McCain has racked up a big lead in a contest full of surprises [EPA]

Following the frenzy of Super Tuesday, the most important day in the US presidential election calendar so far, Al Jazeera examines the aftermath and what lies next in store for candidates from both parties.

As the dust settles and the results sink in, the US presidential campaign is moving into a new phase. 

The Democratic contest remains tight with Hillary Clinton and Barack Obama virtually tied in the delegate race.

Clinton has won most of the big states, including New York and California, although Obama won more states overall. 

Exit polls indicate Clinton did well among older voters, women, and Hispanics. She also won in Massachusetts despite the high-profile endorsement of Obama by Edward Kennedy, the state's senator.

However, Obama scored big with male Democrats, African-Americans of both genders and younger voters, exit polls suggested.

'Potomac primary'

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And now the next clutch of primaries in Maryland, Virginia and the District of Columbia are less than a week away.

Obama expects to do well in what pundits are dubbing the "Potomac primary" after the river that runs through the region.

Meanwhile, Clinton's camp is trying to lower expectations, saying it is likely Obama would win, but that they "expect good share".

Clinton is now setting her sights on Ohio and Texas - two big states that are due to vote on March 4.

Her campaign says she wants another debate with Obama before then.  

'Extraordinary night'

Evangelicals in the southern states flocked
to Huckabee's campaign [EPA]
Obama won 14 states in all on Tuesday night and he did well in southern states and the Midwest.

"We won big states and we won small states," Obama said on Wednesday. 

"We won red states and we won blue states and we won swing states. I believe that we had an extraordinary night."

Now, some analysts think the Democratic show may go on through April, May and June - maybe even longer.

Meanwhile, on the Republican side, John McCain, the Arizona senator, was the clear winner in the Republican race, winning in nine states - including New York and California - and racking up a big lead in delegates over rivals Mitt Romney and Mike Huckabee.

Romney won five states, including Massachusetts, where he was governor, Utah, the headquarters of his Mormon faith, and Minnesota.

On Wednesday, McCain called for party unity and suggested that his most vocal right-wing critics should relax.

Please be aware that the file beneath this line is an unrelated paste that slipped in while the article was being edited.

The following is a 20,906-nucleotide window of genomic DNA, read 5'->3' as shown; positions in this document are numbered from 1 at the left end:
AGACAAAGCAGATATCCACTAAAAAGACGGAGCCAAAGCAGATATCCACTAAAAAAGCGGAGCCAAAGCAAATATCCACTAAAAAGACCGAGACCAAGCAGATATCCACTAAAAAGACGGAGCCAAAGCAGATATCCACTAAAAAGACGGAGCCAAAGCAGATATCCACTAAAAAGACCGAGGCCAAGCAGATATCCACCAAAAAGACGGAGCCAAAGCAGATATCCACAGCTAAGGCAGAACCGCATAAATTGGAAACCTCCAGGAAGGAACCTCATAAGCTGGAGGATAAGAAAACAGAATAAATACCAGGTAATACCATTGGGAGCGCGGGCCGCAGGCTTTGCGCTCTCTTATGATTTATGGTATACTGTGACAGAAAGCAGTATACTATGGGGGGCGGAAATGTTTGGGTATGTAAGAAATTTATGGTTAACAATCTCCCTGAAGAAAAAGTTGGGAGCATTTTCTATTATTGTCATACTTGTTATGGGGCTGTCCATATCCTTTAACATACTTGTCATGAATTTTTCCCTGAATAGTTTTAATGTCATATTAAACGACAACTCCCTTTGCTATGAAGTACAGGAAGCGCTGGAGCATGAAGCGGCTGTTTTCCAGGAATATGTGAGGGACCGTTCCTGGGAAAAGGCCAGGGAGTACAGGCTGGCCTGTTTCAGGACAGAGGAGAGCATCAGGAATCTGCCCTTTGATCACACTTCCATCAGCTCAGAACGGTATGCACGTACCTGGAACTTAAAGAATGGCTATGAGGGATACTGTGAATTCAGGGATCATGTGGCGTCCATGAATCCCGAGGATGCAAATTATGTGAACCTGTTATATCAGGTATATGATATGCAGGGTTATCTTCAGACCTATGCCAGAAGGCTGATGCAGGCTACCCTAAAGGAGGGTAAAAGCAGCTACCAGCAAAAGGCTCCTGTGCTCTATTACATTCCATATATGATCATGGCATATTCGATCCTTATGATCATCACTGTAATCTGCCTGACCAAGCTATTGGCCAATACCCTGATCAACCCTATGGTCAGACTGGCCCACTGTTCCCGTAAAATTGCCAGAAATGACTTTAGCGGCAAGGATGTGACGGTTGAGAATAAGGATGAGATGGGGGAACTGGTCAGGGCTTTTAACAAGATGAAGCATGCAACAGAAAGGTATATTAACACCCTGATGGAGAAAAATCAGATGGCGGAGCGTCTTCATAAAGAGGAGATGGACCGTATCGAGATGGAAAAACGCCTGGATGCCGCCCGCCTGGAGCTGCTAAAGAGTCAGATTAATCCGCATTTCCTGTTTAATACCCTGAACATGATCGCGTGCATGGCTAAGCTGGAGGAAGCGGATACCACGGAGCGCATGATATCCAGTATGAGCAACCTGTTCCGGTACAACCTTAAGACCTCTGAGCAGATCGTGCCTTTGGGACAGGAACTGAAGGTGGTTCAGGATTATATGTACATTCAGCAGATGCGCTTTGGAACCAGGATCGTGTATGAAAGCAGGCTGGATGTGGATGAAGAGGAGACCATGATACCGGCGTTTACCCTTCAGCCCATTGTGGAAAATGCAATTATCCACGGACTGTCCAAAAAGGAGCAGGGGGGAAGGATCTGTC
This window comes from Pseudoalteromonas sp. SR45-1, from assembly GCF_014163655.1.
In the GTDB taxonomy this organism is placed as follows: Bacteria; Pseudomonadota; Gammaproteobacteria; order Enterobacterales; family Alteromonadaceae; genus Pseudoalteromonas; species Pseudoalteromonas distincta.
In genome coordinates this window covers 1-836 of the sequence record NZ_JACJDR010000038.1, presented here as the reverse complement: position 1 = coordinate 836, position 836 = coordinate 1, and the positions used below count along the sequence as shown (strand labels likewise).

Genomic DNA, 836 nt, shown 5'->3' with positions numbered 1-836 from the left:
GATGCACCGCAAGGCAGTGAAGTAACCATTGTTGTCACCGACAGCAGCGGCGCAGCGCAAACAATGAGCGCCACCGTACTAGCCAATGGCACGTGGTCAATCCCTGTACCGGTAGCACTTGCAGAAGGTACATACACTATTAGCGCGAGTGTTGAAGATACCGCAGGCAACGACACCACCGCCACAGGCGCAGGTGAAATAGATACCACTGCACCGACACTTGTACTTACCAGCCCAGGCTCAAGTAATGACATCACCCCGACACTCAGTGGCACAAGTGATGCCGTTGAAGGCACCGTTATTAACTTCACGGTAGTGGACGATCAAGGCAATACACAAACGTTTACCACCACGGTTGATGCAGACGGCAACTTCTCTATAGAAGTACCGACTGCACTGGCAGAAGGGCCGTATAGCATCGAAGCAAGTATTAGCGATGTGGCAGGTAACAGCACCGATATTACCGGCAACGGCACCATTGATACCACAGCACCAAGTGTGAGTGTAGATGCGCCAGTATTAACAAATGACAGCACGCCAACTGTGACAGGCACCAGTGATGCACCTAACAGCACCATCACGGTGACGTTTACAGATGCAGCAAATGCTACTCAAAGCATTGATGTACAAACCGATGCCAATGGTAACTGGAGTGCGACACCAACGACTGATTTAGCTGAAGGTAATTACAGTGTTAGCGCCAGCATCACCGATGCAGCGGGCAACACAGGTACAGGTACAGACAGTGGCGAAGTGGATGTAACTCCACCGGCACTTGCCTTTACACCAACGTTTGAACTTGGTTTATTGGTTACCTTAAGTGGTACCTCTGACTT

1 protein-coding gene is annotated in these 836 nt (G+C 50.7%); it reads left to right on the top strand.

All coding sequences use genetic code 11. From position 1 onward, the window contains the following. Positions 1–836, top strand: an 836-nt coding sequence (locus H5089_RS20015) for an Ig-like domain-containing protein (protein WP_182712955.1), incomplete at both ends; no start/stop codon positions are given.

"I do hope that at some point we would just calm down a little bit and see if there are areas that we can agree on for the good of the party and the good of the country," McCain said.

Conservative concerns

I'm disappointed on the Republican side - we were hoping for a conservative and Mr McCain is not conservative"

Peggy Shumway, Republican voter

Nonetheless, McCain lacks support among very conservative Republicans and evangelical Christians - the basic building blocks of the coalition that former White House political mastermind Karl Rove assembled to give George Bush two general election victories.

Evangelicals in the southern states of Arkansas, Tennessee, Alabama, Georgia and West Virginia flocked to Huckabee on Tuesday. 

However, voters who identified themselves as very conservatives favoured Romney.

McCain's positions on immigration, tax cuts and campaign finance are anathema to conservative leaders and even Republican senate colleagues have criticised McCain for his short temper and aggressive attitude.

Some conservative voters say they cannot support McCain under any circumstances.

"I'm disappointed on the Republican side," Peggy Shumway of Virginia, who calls herself a conservative, told Al Jazeera.

"We were hoping for a conservative and Mr McCain is not conservative."

So, even as McCain savours his Super Tuesday victory, the unease and distrust he evokes among conservatives could spell serious trouble for his candidacy, should he become the Republican nominee.

Source: Al Jazeera